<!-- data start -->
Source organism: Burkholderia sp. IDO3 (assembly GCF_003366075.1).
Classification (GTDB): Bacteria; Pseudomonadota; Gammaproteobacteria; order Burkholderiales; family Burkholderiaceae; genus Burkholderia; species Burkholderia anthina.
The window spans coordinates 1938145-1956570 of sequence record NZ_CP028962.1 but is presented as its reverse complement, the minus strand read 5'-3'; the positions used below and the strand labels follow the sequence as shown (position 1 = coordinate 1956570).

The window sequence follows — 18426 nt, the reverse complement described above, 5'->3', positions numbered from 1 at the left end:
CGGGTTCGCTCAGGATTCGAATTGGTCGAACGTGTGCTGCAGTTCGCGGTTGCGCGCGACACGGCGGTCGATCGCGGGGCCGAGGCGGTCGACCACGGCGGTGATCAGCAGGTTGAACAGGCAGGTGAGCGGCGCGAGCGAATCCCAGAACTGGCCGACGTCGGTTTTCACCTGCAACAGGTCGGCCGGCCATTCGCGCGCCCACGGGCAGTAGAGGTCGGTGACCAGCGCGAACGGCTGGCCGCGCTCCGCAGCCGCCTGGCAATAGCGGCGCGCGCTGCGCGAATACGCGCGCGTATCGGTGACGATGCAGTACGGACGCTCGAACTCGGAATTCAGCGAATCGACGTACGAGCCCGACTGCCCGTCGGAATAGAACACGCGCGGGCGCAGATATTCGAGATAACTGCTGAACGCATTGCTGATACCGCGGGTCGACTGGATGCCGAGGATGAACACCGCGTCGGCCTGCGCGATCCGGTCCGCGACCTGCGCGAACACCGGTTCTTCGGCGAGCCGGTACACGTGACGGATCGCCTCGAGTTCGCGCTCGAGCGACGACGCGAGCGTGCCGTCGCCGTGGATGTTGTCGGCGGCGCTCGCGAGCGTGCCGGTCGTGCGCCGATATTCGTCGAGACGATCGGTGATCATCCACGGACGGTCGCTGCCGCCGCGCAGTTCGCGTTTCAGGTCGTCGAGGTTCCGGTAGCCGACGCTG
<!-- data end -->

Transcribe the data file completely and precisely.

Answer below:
Source organism: Burkholderia sp. IDO3 (assembly GCF_003366075.1).
Classification (GTDB): Bacteria; Pseudomonadota; Gammaproteobacteria; order Burkholderiales; family Burkholderiaceae; genus Burkholderia; species Burkholderia anthina.
The window spans coordinates 1938145-1956570 of sequence record NZ_CP028962.1 but is presented as its reverse complement, the minus strand read 5'-3'; the positions used below and the strand labels follow the sequence as shown (position 1 = coordinate 1956570).

The window sequence follows — 18426 nt, the reverse complement described above, 5'->3', positions numbered from 1 at the left end:
CGGGTTCGCTCAGGATTCGAATTGGTCGAACGTGTGCTGCAGTTCGCGGTTGCGCGCGACACGGCGGTCGATCGCGGGGCCGAGGCGGTCGACCACGGCGGTGATCAGCAGGTTGAACAGGCAGGTGAGCGGCGCGAGCGAATCCCAGAACTGGCCGACGTCGGTTTTCACCTGCAACAGGTCGGCCGGCCATTCGCGCGCCCACGGGCAGTAGAGGTCGGTGACCAGCGCGAACGGCTGGCCGCGCTCCGCAGCCGCCTGGCAATAGCGGCGCGCGCTGCGCGAATACGCGCGCGTATCGGTGACGATGCAGTACGGACGCTCGAACTCGGAATTCAGCGAATCGACGTACGAGCCCGACTGCCCGTCGGAATAGAACACGCGCGGGCGCAGATATTCGAGATAACTGCTGAACGCATTGCTGATACCGCGGGTCGACTGGATGCCGAGGATGAACACCGCGTCGGCCTGCGCGATCCGGTCCGCGACCTGCGCGAACACCGGTTCTTCGGCGAGCCGGTACACGTGACGGATCGCCTCGAGTTCGCGCTCGAGCGACGACGCGAGCGTGCCGTCGCCGTGGATGTTGTCGGCGGCGCTCGCGAGCGTGCCGGTCGTGCGCCGATATTCGTCGAGACGATCGGTGATCATCCACGGACGGTCGCTGCCGCCGCGCAGTTCGCGTTTCAGGTCGTCGAGGTTCCGGTAGCCGACGCTG